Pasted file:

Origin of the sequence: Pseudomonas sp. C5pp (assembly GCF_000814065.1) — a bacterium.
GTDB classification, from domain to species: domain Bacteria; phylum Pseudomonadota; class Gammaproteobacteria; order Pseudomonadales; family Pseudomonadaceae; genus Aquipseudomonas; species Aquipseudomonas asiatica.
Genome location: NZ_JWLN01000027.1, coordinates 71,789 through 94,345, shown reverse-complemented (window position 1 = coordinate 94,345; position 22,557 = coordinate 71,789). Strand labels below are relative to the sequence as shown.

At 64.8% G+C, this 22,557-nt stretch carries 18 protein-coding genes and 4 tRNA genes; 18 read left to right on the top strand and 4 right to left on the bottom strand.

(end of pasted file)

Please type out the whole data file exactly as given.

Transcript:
Origin of the sequence: Pseudomonas sp. C5pp (assembly GCF_000814065.1) — a bacterium.
GTDB classification, from domain to species: domain Bacteria; phylum Pseudomonadota; class Gammaproteobacteria; order Pseudomonadales; family Pseudomonadaceae; genus Aquipseudomonas; species Aquipseudomonas asiatica.
Genome location: NZ_JWLN01000027.1, coordinates 71,789 through 94,345, shown reverse-complemented (window position 1 = coordinate 94,345; position 22,557 = coordinate 71,789). Strand labels below are relative to the sequence as shown.

At 64.8% G+C, this 22,557-nt stretch carries 18 protein-coding genes and 4 tRNA genes; 18 read left to right on the top strand and 4 right to left on the bottom strand.